Brothers

In the beginning there was the Southern Conference.  The thirteen schools who would form the Southeastern Conference (SEC) left the Southern Conference in 1932 to make travel easier. All the schools were west and south of the Appalachian Mountains. The Atlantic Coast Conference (ACC) schools stayed in the Southern Conference until 1952 when the seven original members left to focus on basketball.

The older brother, SEC,  is drawn to the simpler more direct and regimented sport of football that was making money hand over fist with its huge crowds.  The younger brother ACC without the shackles of expectations is drawn to the freedom and expressive nature of the newer more exciting basketball as it muse.

The SEC is the older more serious brother who had to go out and make money for the family and the ACC is the younger brother who goes off to get an MFA and spends his time staring at a computer screen trying to be a writer before stumbling upon a couple of characters to base a successful series of pulp mystery books that make him a lot of money.

However, money is the reason both exist and have grown.  As football grew, so did the SEC’s excellence and concentration on it.  The ACC’s existence is  almost solely because of basketball. The four (Duke, UNC, NC State, Wake Forest) “Tobacco Road” schools were all beginning to excel in basketball and making lots of money with it and the old Dixie Classic Basketball tournament.

The two conferences have differences in perception academically and socially based on the two sports that they traditionally represent.  The SEC is perceived as a football playing money machine who has no time for intellectualism. The ACC is seen as a basketball playing academic dilettante who is who is too above the fray to truly dirty itself with football.  The ACC while managing to do a lot of the same things that the SEC does (make money hand over fist), only in basketball, has managed to appear more sophisticated and socially progressive then its football dominated brother.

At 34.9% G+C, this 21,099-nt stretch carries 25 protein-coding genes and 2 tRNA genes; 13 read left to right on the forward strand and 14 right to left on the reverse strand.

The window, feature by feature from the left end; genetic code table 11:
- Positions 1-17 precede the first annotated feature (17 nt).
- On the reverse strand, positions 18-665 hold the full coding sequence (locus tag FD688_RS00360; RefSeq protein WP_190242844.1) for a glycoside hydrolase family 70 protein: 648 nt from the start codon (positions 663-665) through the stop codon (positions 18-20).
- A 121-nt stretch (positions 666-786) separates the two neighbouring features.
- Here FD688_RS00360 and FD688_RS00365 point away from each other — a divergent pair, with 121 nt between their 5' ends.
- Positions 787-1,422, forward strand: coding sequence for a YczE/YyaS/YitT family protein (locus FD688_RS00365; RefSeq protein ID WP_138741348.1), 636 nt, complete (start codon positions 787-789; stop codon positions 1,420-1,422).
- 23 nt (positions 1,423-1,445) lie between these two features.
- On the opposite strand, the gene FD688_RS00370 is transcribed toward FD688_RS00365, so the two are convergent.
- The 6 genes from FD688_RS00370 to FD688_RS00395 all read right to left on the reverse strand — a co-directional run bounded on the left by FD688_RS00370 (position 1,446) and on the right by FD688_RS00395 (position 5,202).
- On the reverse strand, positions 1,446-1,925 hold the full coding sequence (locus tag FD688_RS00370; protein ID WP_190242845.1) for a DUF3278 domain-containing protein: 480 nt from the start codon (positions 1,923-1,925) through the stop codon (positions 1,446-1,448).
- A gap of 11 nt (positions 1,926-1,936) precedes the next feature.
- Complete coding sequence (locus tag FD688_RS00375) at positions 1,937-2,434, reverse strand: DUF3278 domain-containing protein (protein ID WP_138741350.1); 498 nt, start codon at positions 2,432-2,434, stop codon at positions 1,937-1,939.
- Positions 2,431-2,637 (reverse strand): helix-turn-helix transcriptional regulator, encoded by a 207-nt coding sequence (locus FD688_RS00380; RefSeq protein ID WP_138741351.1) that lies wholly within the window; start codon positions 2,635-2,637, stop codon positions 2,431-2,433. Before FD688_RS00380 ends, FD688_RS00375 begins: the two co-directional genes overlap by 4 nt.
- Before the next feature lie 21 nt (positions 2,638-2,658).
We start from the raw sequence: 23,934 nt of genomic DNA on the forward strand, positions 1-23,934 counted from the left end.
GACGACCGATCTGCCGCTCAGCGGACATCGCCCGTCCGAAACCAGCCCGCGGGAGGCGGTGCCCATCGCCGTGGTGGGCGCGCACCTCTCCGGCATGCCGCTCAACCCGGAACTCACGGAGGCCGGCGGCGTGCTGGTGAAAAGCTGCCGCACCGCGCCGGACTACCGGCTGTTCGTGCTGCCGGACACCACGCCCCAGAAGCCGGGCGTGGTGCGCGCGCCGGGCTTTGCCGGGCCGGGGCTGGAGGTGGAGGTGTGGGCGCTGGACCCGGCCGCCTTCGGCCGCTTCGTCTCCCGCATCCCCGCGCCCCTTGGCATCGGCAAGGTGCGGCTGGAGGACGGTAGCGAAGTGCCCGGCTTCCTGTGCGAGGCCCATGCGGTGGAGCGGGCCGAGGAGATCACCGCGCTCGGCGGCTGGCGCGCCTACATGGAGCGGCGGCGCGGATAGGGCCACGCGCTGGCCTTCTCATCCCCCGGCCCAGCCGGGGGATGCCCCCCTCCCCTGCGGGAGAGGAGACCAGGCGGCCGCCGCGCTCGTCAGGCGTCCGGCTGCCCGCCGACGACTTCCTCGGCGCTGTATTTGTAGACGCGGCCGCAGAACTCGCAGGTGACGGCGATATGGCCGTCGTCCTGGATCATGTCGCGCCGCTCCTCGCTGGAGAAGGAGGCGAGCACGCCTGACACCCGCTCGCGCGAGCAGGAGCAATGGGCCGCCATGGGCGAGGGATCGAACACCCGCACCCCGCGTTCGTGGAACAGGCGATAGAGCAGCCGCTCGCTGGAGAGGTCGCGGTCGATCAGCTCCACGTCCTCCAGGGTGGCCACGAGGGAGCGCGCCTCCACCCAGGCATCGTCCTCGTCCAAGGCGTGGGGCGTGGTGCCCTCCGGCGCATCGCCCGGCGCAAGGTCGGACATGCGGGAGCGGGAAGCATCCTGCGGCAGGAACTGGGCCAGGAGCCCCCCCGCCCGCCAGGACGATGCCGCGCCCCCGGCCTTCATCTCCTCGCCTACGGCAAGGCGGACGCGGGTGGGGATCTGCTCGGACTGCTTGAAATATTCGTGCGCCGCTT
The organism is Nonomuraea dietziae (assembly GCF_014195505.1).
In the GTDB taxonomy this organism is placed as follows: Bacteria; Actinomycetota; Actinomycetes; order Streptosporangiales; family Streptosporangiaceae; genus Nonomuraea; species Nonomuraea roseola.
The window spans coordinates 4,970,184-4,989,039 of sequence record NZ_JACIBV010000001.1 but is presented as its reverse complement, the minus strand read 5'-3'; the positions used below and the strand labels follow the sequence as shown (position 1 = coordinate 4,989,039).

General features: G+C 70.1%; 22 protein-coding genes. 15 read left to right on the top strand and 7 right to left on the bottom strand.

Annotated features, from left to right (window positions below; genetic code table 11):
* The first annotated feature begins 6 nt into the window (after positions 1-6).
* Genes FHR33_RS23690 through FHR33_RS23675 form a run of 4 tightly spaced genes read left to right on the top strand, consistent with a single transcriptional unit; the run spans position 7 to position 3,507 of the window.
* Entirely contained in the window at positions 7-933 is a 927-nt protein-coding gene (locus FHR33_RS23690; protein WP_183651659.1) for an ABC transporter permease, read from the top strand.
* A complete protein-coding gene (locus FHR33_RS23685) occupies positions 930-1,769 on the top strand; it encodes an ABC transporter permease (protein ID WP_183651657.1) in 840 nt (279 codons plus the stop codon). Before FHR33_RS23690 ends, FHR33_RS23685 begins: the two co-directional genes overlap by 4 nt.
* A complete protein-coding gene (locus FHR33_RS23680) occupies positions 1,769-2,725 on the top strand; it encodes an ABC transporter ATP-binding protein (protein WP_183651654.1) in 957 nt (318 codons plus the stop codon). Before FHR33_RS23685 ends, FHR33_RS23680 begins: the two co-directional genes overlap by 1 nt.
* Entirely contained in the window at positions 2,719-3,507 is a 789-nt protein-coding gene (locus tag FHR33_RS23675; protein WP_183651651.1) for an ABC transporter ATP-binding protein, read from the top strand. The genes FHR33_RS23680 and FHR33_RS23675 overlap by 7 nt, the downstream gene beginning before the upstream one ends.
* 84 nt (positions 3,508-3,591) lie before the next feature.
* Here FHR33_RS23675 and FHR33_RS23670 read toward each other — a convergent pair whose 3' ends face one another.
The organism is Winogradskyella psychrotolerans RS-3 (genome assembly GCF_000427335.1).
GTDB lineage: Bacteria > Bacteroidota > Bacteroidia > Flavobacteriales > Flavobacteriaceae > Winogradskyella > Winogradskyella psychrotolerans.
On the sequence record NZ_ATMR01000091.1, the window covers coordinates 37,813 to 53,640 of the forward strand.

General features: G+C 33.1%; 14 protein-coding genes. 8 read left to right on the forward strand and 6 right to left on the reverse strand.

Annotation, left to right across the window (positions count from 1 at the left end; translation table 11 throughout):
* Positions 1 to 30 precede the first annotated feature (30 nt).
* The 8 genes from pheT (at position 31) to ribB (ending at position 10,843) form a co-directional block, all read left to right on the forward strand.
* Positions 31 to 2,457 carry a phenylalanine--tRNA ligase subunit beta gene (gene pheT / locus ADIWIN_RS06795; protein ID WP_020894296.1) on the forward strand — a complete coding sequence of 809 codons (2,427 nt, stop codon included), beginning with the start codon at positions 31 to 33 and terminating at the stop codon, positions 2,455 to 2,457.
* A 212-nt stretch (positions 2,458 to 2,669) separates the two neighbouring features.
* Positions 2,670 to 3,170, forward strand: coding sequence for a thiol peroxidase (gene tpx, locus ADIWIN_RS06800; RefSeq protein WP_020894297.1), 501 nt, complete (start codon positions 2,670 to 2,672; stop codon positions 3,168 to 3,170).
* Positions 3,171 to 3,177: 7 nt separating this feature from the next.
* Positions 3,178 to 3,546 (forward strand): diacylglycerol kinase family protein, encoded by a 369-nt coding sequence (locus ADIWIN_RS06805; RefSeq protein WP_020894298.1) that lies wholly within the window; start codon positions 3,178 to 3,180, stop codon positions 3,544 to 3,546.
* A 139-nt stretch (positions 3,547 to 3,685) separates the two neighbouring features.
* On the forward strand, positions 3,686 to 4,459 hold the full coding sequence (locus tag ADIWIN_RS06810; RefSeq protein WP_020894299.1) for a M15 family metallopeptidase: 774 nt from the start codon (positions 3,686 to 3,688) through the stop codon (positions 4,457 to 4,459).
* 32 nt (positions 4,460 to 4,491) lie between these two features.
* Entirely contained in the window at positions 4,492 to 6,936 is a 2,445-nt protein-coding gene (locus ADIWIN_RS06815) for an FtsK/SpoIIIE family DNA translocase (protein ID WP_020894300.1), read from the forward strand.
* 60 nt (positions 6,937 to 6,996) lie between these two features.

These differences in perception are not only due to the two sports but also to their geography. Both conferences are made up primarily of state-supported institutions, however as the century moved along, the states that make up the ACC became more interconnected with the northeastern parts of the country because of growing interstate road and rail systems. Therefore, they moved into a more modern, less agrarian based economy quicker then did the states in the deeper south. That meant they had more of a need of a populace with a higher education making funding for education important. However, the schools of the SEC were in the poorest states in the country and did not have (with the exception of Georgia) the need (or political will) to put money into higher education because of the continued geographic isolation caused by the Appalachians.

This mountain range has played an important part of the history of the two conferences by shaping their views of potential expansion and television markets.  The SEC towards the south and west and the ACC to the north and east.

Having said all that, there are schools in each conference that are more culturally akin to the majority of schools in the other conference. So, how would I make up the two conferences to place the right schools with the right cultural fit? I’m glad you asked. Here are my revamped ACC and SEC lineups:

ACC

SEC

UNC Alabama
Duke Auburn
Wake Forest LSU
Vanderbilt Tennessee
Maryland Florida
Virginia Arkansas
Georgia Mississippi
Miami Mississippi State
Boston College Clemson
Pittsburgh Virginia Tech
Syracuse Texas A&M
Georgia Tech South Carolina
Kentucky Florida St.
UCONN NC State

Georgia Tech and Kentucky could go either way. Georgia Tech is an original member of the SEC but has the academic/social arrogance of the ACC. Kentucky has the lawless disregard for NCAA rules that make the SEC so much fun, but it also is a basketball school first and foremost. Who would not want to see Georgia and Georgia Tech play for more then pride in football every year and who would not like UNC, Duke, and Kentucky playing basketball once a year.

Miami is another interesting case. While a football factory with a lawless disregard for NCAA rules, it is also a small private university with big academic ambitions. UCONN was thrown in solely to balance out the conferences and with the knowledge that either they or Notre Dame ends up in the ACC in the next two years.

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